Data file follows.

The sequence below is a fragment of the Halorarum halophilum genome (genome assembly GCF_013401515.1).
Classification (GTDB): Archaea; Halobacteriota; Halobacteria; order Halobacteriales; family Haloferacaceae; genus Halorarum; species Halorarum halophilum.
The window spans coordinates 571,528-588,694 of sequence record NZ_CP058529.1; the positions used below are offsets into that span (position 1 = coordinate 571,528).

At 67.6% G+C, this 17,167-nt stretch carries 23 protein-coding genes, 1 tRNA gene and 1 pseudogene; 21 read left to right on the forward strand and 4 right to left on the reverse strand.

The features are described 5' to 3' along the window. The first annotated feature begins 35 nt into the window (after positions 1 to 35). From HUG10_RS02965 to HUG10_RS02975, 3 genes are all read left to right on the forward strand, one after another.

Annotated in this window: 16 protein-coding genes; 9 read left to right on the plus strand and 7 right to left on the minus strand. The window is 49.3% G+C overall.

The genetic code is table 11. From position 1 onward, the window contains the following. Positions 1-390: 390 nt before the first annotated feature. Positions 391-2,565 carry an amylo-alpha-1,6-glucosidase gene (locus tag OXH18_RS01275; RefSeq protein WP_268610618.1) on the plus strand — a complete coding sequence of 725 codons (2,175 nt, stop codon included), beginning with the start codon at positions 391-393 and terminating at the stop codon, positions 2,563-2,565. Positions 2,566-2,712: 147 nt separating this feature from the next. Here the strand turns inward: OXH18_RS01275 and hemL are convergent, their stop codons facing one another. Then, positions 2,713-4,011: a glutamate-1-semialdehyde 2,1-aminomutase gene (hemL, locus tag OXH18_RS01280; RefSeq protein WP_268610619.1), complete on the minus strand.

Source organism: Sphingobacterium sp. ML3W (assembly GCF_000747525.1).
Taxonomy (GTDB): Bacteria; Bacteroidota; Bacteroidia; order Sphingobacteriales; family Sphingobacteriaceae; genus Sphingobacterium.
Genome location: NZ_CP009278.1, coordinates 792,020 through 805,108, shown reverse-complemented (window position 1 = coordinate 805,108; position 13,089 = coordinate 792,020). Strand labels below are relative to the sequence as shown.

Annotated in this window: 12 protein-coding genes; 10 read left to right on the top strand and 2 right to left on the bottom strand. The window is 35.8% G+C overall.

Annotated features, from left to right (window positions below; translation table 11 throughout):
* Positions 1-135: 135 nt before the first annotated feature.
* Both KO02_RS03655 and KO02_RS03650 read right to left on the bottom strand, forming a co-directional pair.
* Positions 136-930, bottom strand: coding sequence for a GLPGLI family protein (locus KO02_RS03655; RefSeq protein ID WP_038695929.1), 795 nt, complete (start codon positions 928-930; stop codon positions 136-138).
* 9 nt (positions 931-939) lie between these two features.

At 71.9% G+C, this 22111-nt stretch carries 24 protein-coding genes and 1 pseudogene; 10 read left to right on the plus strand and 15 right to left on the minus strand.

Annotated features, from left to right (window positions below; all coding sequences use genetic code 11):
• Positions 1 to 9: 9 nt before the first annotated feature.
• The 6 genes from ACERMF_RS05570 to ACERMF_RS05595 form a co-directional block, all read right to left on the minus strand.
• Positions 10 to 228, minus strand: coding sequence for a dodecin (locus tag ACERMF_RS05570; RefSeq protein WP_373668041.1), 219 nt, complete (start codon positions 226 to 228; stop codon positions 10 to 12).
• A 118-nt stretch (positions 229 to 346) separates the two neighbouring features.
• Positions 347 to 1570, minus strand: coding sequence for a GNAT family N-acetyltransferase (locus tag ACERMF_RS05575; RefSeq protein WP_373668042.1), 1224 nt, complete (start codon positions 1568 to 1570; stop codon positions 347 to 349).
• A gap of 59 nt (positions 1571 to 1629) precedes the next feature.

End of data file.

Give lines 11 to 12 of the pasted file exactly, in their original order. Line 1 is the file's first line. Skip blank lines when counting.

Annotated in this window: 12 protein-coding genes; 10 read left to right on the top strand and 2 right to left on the bottom strand. The window is 35.8% G+C overall.

Annotated features, from left to right (window positions below; translation table 11 throughout):